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Genetic elimination of Suppressor of fused reveals an essential repressor function in the mammalian Hedgehog signaling pathway.

The Hedgehog (Hh) pathway plays important roles during embryogenesis and carcinogenesis. Here, we show that ablation of the mouse Suppressor of fused (Sufu), an intracellular pathway component, leads to embryonic lethality at approximately E9.5 with cephalic and neural tube defects. Fibroblasts derived from Sufu(-/-) embryos showed high Gli-mediated Hh pathway activity that could not be modulated at the level of Smoothened and could only partially be blocked by PKA activation. Despite the robust constitutive pathway activation in the Sufu(-/-) fibroblasts, the GLI1 steady-state localization remained largely cytoplasmic, implying the presence of an effective nuclear export mechanism. Sufu(+/-) mice develop a skin phenotype with basaloid changes and jaw keratocysts, characteristic features of Gorlin syndrome, a human genetic disease linked to enhanced Hh signaling. Our data demonstrate that, in striking contrast to Drosophila, in mammals, Sufu has a central role, and its loss of function leads to potent ligand-independent activation of the Hh pathway.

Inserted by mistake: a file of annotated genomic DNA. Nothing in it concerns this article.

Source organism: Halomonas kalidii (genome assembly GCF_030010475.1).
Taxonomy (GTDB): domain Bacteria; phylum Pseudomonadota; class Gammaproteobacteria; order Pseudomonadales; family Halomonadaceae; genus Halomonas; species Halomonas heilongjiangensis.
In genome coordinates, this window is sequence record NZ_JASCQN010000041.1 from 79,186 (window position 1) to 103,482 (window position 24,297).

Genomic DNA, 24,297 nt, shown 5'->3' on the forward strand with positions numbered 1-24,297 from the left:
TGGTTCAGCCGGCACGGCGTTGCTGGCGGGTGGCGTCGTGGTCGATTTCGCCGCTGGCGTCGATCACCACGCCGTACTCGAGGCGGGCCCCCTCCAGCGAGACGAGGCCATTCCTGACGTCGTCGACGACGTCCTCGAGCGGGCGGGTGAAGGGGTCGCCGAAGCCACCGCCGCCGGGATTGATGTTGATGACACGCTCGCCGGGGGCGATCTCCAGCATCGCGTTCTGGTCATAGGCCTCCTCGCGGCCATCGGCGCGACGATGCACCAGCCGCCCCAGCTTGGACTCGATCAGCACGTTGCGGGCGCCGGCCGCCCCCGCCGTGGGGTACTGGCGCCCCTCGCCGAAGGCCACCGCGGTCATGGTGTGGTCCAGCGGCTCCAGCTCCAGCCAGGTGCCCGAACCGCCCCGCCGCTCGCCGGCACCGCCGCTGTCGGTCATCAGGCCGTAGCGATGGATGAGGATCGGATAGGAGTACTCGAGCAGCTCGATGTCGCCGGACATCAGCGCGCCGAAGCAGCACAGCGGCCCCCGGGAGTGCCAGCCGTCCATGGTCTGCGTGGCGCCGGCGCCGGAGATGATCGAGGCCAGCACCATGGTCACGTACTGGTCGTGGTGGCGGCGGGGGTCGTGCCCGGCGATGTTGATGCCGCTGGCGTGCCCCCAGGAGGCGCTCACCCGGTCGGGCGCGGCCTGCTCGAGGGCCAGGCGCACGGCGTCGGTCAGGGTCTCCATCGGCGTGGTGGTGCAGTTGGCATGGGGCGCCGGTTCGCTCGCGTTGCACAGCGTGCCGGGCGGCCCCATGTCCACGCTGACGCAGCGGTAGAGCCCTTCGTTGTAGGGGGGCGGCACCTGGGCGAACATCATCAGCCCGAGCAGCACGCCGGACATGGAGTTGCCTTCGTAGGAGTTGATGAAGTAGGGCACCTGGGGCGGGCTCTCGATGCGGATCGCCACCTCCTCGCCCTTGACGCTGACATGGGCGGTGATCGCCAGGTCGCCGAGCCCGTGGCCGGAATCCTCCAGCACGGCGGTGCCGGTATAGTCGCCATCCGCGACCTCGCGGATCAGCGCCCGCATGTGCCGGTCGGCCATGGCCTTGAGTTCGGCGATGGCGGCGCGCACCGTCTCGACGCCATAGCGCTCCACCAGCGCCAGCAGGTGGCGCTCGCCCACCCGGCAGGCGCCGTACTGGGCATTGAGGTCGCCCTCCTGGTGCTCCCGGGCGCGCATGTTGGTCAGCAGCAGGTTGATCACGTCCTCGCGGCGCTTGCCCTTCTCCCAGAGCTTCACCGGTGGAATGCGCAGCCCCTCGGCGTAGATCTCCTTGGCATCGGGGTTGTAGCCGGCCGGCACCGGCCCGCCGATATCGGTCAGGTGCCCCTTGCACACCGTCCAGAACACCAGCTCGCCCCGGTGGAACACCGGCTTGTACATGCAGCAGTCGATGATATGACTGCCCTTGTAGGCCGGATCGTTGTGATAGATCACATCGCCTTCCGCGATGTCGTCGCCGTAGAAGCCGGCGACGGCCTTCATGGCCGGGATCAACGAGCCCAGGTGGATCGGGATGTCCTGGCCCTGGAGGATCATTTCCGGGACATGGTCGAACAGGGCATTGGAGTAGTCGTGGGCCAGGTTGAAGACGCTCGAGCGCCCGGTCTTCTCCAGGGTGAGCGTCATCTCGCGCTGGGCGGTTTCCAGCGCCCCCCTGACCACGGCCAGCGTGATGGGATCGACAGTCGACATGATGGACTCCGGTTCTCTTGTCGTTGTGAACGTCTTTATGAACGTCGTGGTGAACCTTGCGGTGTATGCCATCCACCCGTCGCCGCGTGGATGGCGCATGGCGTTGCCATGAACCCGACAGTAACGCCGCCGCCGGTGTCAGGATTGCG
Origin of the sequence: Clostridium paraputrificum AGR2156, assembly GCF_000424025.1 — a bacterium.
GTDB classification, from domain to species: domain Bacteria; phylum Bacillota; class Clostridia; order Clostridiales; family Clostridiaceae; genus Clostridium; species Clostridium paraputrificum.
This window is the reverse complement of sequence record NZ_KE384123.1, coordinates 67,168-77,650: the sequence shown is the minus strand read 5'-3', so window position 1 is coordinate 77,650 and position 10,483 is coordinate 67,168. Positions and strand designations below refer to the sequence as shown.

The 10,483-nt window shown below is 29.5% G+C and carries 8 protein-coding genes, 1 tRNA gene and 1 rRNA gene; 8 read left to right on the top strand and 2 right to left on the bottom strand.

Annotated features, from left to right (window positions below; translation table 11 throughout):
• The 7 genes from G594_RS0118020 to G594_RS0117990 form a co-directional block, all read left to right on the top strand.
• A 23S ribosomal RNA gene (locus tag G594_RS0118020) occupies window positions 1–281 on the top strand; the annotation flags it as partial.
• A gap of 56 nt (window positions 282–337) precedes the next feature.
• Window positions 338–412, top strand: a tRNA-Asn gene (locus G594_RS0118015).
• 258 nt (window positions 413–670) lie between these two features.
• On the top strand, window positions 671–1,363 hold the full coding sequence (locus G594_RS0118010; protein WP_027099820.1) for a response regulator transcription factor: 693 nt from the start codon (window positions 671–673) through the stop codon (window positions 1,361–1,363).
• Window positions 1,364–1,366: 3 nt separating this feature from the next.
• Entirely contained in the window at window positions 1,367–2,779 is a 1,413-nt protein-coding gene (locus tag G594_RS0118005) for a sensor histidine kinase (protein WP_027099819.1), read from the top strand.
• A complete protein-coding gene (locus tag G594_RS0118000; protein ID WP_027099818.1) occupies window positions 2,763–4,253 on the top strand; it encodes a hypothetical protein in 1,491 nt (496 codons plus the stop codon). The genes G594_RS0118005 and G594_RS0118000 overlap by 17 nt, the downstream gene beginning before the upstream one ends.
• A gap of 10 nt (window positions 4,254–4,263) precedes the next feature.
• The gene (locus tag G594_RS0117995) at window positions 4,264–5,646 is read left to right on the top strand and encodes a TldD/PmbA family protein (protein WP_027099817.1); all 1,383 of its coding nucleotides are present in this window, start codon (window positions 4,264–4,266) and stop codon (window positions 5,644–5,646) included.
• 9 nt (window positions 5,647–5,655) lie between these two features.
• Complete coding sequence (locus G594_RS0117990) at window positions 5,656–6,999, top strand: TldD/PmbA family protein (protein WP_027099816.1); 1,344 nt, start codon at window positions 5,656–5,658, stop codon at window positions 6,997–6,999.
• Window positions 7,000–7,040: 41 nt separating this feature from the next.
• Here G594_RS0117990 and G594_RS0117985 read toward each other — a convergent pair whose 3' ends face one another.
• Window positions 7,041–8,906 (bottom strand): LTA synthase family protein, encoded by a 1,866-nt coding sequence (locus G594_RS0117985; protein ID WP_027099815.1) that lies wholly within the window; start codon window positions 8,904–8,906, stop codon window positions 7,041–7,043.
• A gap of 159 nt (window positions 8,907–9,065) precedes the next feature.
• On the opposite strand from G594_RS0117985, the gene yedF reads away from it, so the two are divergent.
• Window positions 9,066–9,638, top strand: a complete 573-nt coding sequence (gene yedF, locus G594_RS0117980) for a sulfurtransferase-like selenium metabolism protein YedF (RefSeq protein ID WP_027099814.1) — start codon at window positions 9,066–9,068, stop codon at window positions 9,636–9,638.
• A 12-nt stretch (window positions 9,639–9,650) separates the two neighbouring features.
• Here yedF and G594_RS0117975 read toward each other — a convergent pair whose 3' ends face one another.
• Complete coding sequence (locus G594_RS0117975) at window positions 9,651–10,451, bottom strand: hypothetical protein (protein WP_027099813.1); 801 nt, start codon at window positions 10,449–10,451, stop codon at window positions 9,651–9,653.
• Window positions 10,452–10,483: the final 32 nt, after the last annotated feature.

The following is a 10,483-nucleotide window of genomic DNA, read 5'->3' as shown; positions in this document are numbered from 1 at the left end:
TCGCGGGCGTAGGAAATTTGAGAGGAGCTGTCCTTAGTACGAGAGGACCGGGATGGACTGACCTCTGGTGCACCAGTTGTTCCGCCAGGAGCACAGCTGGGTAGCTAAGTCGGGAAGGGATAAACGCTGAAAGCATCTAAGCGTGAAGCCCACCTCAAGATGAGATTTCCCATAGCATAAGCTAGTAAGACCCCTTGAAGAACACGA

Pubmed ID: 16459298


  • Svärd J
  • Heby-Henricson K
  • Henricson KH
  • Persson-Lek M
  • Rozell B
  • Lauth M
  • Bergström A
  • Ericson J
  • Toftgård R
  • Teglund S


Developmental cell

Publication Data

February 6, 2006

Associated Grants

  • Agency: NIAMS NIH HHS, Id: AR47898
  • Agency: NCI NIH HHS, Id: U01 CA105491

Mesh Terms

  • Animals
  • Basal Cell Nevus Syndrome
  • Cyclic AMP-Dependent Protein Kinases
  • Disease Models, Animal
  • Embryonic Development
  • Female
  • Fibroblasts
  • Gene Expression Regulation, Developmental
  • Green Fluorescent Proteins
  • Hedgehog Proteins
  • Humans
  • Intracellular Signaling Peptides and Proteins
  • Kruppel-Like Transcription Factors
  • Membrane Proteins
  • Mice
  • Mice, Knockout
  • Mice, Mutant Strains
  • Nervous System
  • Phenotype
  • Pregnancy
  • Receptors, Cell Surface
  • Receptors, G-Protein-Coupled
  • Recombinant Fusion Proteins
  • Repressor Proteins
  • Signal Transduction
  • Skin
  • Trans-Activators